Fixed Line Threat & Deployment

Is LTE a potential threat to fixed line broadband?

JPB "Of course. The end users will increasingly ask their mobile providers for the same performance as fixed line. When you speak of fixed line the threat will not immediately exist for fibre which is the future for fixed line broadband where you can have 100Mbits on your PC and IPTV. But of course upgrading fixed lines is more troublesome and expensive than LTE which can be upgraded over the air."

CS "In some parts of the world where there is no DSL you can have an excellent experience. Outside Europe in the wider land masses you have more than one billion people for those markets and ISPs are thinking 'Well we don't need to lay out copper, dig up streets'. That {LTE} will be the way I'll supply my customers. China is very interested in this. It is a much easier way to get a high quality broadband experience and it's also much faster to setup. It's instant. Deploy a base station and you're there."

Will existing phones and modems be able to tap into LTE's extra bandwidth or do you need new hardware?

CS "You would need a new multi-mode device but an LTE device will be backwards compatible allowing it to fall back to 3G or EDGE."

3G is still a massive power drain on the battery of smartphones and mobile devices. Is LTE going to have the same, or worse, of an effect?

JPB {pictured} "You know battery will always be an issue, for cars, for consumer electronic devices for mobile phones. Always batteries and particularly at the start of 3G though now it is better."
/94/cd2189/1ba8/11067-image.jpg
CS "The first way of LTE will be dongle driven, it's not about smartphones it will targets laptops and desktops. Handsets will be for the 2011/2012 in the second wave of equipment. The first wave will be in 2010 with the likes of Verizon in the US, Telesonera in the Nordic countries, Telstra in Australia and NTT DOCOMO will be in Asia. The UK perhaps in the second half of 2010."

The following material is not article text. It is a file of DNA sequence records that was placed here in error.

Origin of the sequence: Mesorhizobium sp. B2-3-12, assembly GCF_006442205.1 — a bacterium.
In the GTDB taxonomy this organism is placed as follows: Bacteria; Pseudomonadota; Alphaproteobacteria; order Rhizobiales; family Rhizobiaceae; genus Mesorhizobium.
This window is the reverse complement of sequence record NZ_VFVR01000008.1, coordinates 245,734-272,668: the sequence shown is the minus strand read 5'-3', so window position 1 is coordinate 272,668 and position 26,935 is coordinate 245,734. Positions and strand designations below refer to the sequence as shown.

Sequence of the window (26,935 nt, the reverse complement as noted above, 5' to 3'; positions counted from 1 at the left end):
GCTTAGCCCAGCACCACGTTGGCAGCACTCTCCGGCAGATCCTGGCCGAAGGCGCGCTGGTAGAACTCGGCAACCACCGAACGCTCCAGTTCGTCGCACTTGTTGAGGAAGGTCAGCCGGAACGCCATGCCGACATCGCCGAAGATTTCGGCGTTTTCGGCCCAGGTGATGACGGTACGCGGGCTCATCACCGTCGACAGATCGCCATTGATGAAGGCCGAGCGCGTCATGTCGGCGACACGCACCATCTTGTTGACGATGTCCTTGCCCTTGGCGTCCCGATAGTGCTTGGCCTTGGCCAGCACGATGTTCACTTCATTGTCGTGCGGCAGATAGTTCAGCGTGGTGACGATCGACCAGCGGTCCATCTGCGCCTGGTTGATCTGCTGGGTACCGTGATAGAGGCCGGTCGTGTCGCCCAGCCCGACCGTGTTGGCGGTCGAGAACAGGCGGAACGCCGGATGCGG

How does a network go about setting up LTE?

CS "It's a new radio interface, you can reuse your sites and a lot of the network infrastructure but you need new base stations and an adaptation of the core network with IP. The big break with LTE is it's a new standard. We've basically come from GSM world and put plasters on it to enable it to do more things but it's still at the end of the day a circuit switch, voice orientated network solution. With LTE we chuck all that out the window and start again. It's a clean sheet of paper and an IP network."

Does this not scare the hell out of providers? Because with LTE you're bringing fast enough data to make traditional voice packages irrelevant, it could be the first inevitable step into turning networks into so-called 'dump pipes' or mobile ISPs?

CS "That's right."

JPB "The debate is already beginning with Skype {as with the Nokia N97 and there is a move to create free calls. It will have to be made gradually and the investments in LTE are at first to cope with the increase with the added demands for data traffic and then bringing more capacity in the network, getting rid of blockages. So this will come later."

 
comments powered by Disqus